Aaaaand we’re back to Mitrione’s stupid shoulder. Anyone who has ever trained in anything knows the guy who plays up every little thing and every little ding. Maybe it’s for the attention. Maybe it’s to get out of the toughest drills. Maybe it’s to lower expectations. Whatever the explanation, it’s annoying as hell, and his teammates are, understandably, annoyed as hell. Rashad isn’t exactly loving it, either, and says as much to Mike Van Arsdale who OH MY GOD pulls off his shirt and shows us what a real shoulder injury looks like. It looks like grim death, basically. “Is it injured, or is it sore?” an exasperated Rashad asks Mitrione. “There’s a big difference. Is it sore? It’s just sore? Then stretch it out.” Rashad pleads with the man to end this nonsense, but he won’t. Mitrione tries to make the whole thing fun and light by talking to the camera about how you could totally swap the arms off and on He-Man figures – which is obviously true – but it’s not nearly enough to redeem the foolishness that came before. I won’ t be pandered to.

Team Evans, on the strength of their much-discussed 4-0 record, retain control of the matchmaking, and they choose Greco-Roman wrestler and Travis Lutter Jiu-Jitsu student Justin Wren to take on Wes Sims. It is a bold move no doubt designed to capitalize on how Sims totally just stepped in jizz and probably hasn’t fully recovered. Consult “Terrain,” the tenth book of Master Sun’s great treatise. Somewhere along the way, Marcus Jones has managed to convince himself that Rashad Evans actually did give his word that Jones would be fighting this week (note: this did not happen) and Big Baby pouts with extreme prejudice. It’s awesome.

But not as awesome as Wes Sims. Fighting out of the legendarily one-dimensional Hammer House, Sims has someone managed to avoid competence in that one dimension. He can’t wrestle. He can’t really do anything else, either, but you’d think training for years with Mark Coleman and Kevin Randleman you’d at least pick that much up. A little. But Sims defies all reasoning. “The jungle, the alley, the cage. They’re all home. Make your peace with God, Justin, and be ready to scrap – because I am!” Oh man this Wes Sims.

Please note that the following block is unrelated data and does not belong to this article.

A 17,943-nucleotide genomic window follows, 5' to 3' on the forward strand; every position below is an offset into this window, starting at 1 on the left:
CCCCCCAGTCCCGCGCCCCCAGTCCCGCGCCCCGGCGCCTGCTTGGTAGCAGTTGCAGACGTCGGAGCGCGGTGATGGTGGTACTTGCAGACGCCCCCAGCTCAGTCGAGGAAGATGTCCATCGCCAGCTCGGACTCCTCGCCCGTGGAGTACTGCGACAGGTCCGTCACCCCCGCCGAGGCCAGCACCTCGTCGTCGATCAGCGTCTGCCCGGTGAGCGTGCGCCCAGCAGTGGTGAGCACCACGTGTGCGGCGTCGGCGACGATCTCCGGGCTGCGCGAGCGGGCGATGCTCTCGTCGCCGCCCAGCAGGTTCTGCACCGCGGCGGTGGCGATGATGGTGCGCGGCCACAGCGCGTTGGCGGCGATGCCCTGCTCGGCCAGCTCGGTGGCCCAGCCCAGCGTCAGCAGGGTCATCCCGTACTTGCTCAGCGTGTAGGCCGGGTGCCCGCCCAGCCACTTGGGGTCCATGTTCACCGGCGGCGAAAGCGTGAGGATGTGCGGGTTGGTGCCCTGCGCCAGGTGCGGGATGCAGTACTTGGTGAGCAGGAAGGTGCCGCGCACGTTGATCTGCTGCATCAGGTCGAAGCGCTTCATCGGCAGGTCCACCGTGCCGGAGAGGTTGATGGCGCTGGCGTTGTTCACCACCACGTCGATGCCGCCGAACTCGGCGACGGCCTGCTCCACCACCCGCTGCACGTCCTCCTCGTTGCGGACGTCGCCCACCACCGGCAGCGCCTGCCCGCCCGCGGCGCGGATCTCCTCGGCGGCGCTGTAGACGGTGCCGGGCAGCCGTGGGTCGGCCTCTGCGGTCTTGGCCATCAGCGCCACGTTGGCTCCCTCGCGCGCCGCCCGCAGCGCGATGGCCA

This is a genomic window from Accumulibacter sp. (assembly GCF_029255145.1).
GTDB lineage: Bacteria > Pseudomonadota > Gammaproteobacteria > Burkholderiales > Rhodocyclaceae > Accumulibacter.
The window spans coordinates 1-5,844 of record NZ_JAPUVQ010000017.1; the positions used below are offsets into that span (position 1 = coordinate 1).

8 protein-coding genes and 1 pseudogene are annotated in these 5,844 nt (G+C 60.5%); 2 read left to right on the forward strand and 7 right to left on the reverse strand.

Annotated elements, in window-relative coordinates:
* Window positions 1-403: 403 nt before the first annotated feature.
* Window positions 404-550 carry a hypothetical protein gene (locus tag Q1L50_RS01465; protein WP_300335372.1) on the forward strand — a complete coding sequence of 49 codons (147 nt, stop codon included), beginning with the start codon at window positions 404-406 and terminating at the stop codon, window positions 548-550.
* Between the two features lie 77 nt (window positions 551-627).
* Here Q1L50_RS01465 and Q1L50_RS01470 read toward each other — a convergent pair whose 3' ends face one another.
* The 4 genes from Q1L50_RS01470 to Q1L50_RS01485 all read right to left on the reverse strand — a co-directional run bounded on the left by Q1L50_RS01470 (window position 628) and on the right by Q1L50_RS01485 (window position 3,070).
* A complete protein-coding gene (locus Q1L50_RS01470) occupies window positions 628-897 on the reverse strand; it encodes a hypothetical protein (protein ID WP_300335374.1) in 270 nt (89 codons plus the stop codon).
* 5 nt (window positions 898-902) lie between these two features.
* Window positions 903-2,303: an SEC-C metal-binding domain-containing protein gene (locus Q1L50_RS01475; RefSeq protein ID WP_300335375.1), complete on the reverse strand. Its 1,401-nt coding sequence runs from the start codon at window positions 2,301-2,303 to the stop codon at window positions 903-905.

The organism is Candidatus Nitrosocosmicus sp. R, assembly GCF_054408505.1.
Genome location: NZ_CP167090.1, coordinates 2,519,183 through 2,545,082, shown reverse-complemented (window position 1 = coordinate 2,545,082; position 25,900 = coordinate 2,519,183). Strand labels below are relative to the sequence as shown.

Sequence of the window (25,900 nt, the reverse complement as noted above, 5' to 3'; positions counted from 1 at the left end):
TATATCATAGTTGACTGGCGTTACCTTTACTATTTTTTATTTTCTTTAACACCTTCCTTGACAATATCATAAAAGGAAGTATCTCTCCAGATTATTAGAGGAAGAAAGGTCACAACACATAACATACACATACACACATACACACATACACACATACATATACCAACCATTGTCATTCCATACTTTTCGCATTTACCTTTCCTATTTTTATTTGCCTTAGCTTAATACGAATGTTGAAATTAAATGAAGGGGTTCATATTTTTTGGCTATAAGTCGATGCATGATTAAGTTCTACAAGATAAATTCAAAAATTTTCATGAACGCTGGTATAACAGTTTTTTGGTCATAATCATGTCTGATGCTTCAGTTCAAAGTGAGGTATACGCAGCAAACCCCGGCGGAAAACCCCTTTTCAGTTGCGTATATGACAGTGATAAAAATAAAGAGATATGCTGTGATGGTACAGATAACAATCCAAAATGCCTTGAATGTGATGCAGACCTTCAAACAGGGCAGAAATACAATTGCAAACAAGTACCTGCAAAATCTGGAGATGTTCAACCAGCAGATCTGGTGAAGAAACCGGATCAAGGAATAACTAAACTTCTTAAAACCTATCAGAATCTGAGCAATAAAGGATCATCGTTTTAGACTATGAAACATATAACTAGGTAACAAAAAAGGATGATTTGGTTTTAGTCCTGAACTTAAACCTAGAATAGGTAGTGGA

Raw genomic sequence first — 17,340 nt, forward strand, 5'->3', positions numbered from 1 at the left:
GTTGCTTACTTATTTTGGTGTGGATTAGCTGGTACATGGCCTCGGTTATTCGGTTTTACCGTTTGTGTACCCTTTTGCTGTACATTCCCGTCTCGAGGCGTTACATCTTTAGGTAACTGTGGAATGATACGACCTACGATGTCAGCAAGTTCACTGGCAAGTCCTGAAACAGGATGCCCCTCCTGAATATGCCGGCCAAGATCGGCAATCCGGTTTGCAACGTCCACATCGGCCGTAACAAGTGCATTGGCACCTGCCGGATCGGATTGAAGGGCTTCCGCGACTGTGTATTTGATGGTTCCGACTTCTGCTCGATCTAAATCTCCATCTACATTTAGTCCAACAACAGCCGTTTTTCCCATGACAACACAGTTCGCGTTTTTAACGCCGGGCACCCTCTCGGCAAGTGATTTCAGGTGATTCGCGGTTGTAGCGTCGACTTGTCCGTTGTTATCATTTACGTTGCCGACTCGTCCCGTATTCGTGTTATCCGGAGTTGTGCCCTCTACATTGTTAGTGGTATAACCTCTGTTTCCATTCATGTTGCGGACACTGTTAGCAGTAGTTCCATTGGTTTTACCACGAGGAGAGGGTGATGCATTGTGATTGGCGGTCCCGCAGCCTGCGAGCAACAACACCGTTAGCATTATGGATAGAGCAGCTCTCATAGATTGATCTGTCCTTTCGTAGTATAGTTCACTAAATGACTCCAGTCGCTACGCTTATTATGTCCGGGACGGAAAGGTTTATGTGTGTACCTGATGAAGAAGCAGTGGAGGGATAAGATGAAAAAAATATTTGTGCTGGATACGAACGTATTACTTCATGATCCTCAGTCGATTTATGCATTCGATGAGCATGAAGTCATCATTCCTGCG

I would remiss if I did not at least note in passing Justin Wren’s tiny pink manties, which steal the show at the weigh-in. And that’s saying something, because Sims is rocking a mighty banana hammock that would, under any other circumstance, be really funny underwear. Here, in comparison to Wren’s little number, they are only kind of funny underwear. But he plays to the crowd, showman that he is, and the assembled multitude finds all of this hilarious. Rampage is distraught.

Ten seconds into the fight, Wren has Sims pressed against the cage, and both men launch into a frenzied exchange of axe kicks! To the feet! That is to say, they are stomping at each other, which while kind of effective is also kind of lame. Wren doesn’t take Sims down so much as the two slump to the ground with Wren on top. One they’re there, Wren switches from side control to north-south and back again, sets up an arm triangle choke, and finishes by working his way across Sims’ body. Referee Herb Dean lifts Sims’ arm for signs of life, pro-wrestling sleeper hold style, finds none, and calls the fight. Rampage was expecting him to Hulk Hogan his way out of that thing, but alas.

Just like last week, Team Rampage is on the outside looking in while Team Rashad takes to the cage to console the losing fighter. Bad form, Team Rampage. Bad Form. “We can’t make ’em fight,” Rampage says by way of excusing his pretty horrible coaching. “We can’t fight for ’em,” echoes Assistant Coach Tiki, a man with an 0-4 UFC record.

Rashad and Rampage get into it a little after the fight, and man, what a finish:

“Conversation over,” Rampage announces. “I’m gonna get to my troops.”

“What you gonna do, go in there and text? You ain’t gonna teach ’em nothing.”

Next week! Too much teasing leads to bad feelings! And maybe somebody gets injured and Kimbo comes back! Wouldn’t that be cool?